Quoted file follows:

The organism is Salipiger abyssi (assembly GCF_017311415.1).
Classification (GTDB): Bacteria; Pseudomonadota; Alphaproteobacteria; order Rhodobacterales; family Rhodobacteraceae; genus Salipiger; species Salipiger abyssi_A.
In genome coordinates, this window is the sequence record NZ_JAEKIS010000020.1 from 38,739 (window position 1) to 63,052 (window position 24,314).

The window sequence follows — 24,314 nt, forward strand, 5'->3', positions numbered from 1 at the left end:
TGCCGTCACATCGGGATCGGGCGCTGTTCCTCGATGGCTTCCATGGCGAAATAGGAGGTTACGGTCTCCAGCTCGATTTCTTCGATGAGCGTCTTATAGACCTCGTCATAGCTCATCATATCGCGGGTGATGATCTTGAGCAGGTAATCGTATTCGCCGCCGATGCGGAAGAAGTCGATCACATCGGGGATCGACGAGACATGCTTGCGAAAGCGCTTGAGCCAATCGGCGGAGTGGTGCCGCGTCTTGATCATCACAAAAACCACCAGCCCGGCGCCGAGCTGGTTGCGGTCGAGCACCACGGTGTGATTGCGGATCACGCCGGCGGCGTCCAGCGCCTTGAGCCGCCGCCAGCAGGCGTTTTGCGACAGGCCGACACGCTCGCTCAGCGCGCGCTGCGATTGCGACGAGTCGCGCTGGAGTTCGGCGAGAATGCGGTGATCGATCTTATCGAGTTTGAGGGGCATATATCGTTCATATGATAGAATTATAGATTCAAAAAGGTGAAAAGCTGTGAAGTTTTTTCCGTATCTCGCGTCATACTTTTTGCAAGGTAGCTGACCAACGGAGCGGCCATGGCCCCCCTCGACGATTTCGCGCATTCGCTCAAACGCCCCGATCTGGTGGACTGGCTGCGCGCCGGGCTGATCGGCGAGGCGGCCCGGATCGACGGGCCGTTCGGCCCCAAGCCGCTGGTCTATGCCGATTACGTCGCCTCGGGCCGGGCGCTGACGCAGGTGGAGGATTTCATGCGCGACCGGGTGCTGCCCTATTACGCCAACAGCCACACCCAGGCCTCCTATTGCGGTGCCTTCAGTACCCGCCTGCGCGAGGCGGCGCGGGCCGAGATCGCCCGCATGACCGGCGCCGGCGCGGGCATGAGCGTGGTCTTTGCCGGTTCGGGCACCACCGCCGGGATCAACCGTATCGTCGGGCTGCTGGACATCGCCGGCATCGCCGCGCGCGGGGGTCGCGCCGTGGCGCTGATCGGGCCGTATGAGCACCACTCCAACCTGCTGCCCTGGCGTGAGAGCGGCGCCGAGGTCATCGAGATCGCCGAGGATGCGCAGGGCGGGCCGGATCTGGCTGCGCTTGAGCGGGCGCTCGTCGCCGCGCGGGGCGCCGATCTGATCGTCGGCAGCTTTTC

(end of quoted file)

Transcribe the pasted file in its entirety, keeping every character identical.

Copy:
The organism is Salipiger abyssi (assembly GCF_017311415.1).
Classification (GTDB): Bacteria; Pseudomonadota; Alphaproteobacteria; order Rhodobacterales; family Rhodobacteraceae; genus Salipiger; species Salipiger abyssi_A.
In genome coordinates, this window is the sequence record NZ_JAEKIS010000020.1 from 38,739 (window position 1) to 63,052 (window position 24,314).

The window sequence follows — 24,314 nt, forward strand, 5'->3', positions numbered from 1 at the left end:
TGCCGTCACATCGGGATCGGGCGCTGTTCCTCGATGGCTTCCATGGCGAAATAGGAGGTTACGGTCTCCAGCTCGATTTCTTCGATGAGCGTCTTATAGACCTCGTCATAGCTCATCATATCGCGGGTGATGATCTTGAGCAGGTAATCGTATTCGCCGCCGATGCGGAAGAAGTCGATCACATCGGGGATCGACGAGACATGCTTGCGAAAGCGCTTGAGCCAATCGGCGGAGTGGTGCCGCGTCTTGATCATCACAAAAACCACCAGCCCGGCGCCGAGCTGGTTGCGGTCGAGCACCACGGTGTGATTGCGGATCACGCCGGCGGCGTCCAGCGCCTTGAGCCGCCGCCAGCAGGCGTTTTGCGACAGGCCGACACGCTCGCTCAGCGCGCGCTGCGATTGCGACGAGTCGCGCTGGAGTTCGGCGAGAATGCGGTGATCGATCTTATCGAGTTTGAGGGGCATATATCGTTCATATGATAGAATTATAGATTCAAAAAGGTGAAAAGCTGTGAAGTTTTTTCCGTATCTCGCGTCATACTTTTTGCAAGGTAGCTGACCAACGGAGCGGCCATGGCCCCCCTCGACGATTTCGCGCATTCGCTCAAACGCCCCGATCTGGTGGACTGGCTGCGCGCCGGGCTGATCGGCGAGGCGGCCCGGATCGACGGGCCGTTCGGCCCCAAGCCGCTGGTCTATGCCGATTACGTCGCCTCGGGCCGGGCGCTGACGCAGGTGGAGGATTTCATGCGCGACCGGGTGCTGCCCTATTACGCCAACAGCCACACCCAGGCCTCCTATTGCGGTGCCTTCAGTACCCGCCTGCGCGAGGCGGCGCGGGCCGAGATCGCCCGCATGACCGGCGCCGGCGCGGGCATGAGCGTGGTCTTTGCCGGTTCGGGCACCACCGCCGGGATCAACCGTATCGTCGGGCTGCTGGACATCGCCGGCATCGCCGCGCGCGGGGGTCGCGCCGTGGCGCTGATCGGGCCGTATGAGCACCACTCCAACCTGCTGCCCTGGCGTGAGAGCGGCGCCGAGGTCATCGAGATCGCCGAGGATGCGCAGGGCGGGCCGGATCTGGCTGCGCTTGAGCGGGCGCTCGTCGCCGCGCGGGGCGCCGATCTGATCGTCGGCAGCTTTTC